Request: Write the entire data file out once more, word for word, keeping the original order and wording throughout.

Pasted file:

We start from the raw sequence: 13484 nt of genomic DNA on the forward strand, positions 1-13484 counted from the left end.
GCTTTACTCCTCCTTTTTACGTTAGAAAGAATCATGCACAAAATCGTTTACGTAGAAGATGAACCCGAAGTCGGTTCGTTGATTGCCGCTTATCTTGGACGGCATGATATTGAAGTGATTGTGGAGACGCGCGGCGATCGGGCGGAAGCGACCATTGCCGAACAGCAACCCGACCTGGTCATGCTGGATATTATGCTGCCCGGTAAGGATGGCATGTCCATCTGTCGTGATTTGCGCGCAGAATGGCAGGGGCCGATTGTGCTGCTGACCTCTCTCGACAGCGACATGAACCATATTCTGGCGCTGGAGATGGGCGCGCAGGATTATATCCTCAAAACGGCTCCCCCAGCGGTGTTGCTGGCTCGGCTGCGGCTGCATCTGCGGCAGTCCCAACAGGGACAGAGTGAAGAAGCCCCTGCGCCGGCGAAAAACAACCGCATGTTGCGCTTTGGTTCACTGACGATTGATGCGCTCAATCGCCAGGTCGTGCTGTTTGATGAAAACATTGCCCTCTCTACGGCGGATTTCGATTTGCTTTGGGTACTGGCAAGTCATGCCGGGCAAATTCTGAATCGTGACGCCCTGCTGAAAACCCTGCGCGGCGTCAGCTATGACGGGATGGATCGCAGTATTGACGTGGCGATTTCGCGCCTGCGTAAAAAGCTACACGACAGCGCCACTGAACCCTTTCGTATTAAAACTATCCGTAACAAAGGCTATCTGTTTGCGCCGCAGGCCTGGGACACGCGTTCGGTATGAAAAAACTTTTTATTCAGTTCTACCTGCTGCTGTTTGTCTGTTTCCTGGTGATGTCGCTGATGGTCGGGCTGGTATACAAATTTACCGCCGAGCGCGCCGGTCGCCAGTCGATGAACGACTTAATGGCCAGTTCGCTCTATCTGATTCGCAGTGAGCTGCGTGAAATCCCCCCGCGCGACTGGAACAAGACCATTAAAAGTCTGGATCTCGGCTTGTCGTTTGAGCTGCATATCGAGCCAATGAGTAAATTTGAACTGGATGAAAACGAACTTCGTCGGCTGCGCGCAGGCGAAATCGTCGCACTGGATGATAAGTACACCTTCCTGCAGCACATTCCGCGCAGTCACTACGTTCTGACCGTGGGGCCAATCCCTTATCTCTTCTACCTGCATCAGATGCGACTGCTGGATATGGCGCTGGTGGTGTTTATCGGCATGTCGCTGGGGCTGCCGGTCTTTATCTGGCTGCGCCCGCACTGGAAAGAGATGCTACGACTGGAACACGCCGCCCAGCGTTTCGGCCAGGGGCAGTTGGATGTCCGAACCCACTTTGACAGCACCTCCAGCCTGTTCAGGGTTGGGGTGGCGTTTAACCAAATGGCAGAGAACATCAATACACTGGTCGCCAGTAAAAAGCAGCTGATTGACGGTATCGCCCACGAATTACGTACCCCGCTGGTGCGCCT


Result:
We start from the raw sequence: 13484 nt of genomic DNA on the forward strand, positions 1-13484 counted from the left end.
GCTTTACTCCTCCTTTTTACGTTAGAAAGAATCATGCACAAAATCGTTTACGTAGAAGATGAACCCGAAGTCGGTTCGTTGATTGCCGCTTATCTTGGACGGCATGATATTGAAGTGATTGTGGAGACGCGCGGCGATCGGGCGGAAGCGACCATTGCCGAACAGCAACCCGACCTGGTCATGCTGGATATTATGCTGCCCGGTAAGGATGGCATGTCCATCTGTCGTGATTTGCGCGCAGAATGGCAGGGGCCGATTGTGCTGCTGACCTCTCTCGACAGCGACATGAACCATATTCTGGCGCTGGAGATGGGCGCGCAGGATTATATCCTCAAAACGGCTCCCCCAGCGGTGTTGCTGGCTCGGCTGCGGCTGCATCTGCGGCAGTCCCAACAGGGACAGAGTGAAGAAGCCCCTGCGCCGGCGAAAAACAACCGCATGTTGCGCTTTGGTTCACTGACGATTGATGCGCTCAATCGCCAGGTCGTGCTGTTTGATGAAAACATTGCCCTCTCTACGGCGGATTTCGATTTGCTTTGGGTACTGGCAAGTCATGCCGGGCAAATTCTGAATCGTGACGCCCTGCTGAAAACCCTGCGCGGCGTCAGCTATGACGGGATGGATCGCAGTATTGACGTGGCGATTTCGCGCCTGCGTAAAAAGCTACACGACAGCGCCACTGAACCCTTTCGTATTAAAACTATCCGTAACAAAGGCTATCTGTTTGCGCCGCAGGCCTGGGACACGCGTTCGGTATGAAAAAACTTTTTATTCAGTTCTACCTGCTGCTGTTTGTCTGTTTCCTGGTGATGTCGCTGATGGTCGGGCTGGTATACAAATTTACCGCCGAGCGCGCCGGTCGCCAGTCGATGAACGACTTAATGGCCAGTTCGCTCTATCTGATTCGCAGTGAGCTGCGTGAAATCCCCCCGCGCGACTGGAACAAGACCATTAAAAGTCTGGATCTCGGCTTGTCGTTTGAGCTGCATATCGAGCCAATGAGTAAATTTGAACTGGATGAAAACGAACTTCGTCGGCTGCGCGCAGGCGAAATCGTCGCACTGGATGATAAGTACACCTTCCTGCAGCACATTCCGCGCAGTCACTACGTTCTGACCGTGGGGCCAATCCCTTATCTCTTCTACCTGCATCAGATGCGACTGCTGGATATGGCGCTGGTGGTGTTTATCGGCATGTCGCTGGGGCTGCCGGTCTTTATCTGGCTGCGCCCGCACTGGAAAGAGATGCTACGACTGGAACACGCCGCCCAGCGTTTCGGCCAGGGGCAGTTGGATGTCCGAACCCACTTTGACAGCACCTCCAGCCTGTTCAGGGTTGGGGTGGCGTTTAACCAAATGGCAGAGAACATCAATACACTGGTCGCCAGTAAAAAGCAGCTGATTGACGGTATCGCCCACGAATTACGTACCCCGCTGGTGCGCCT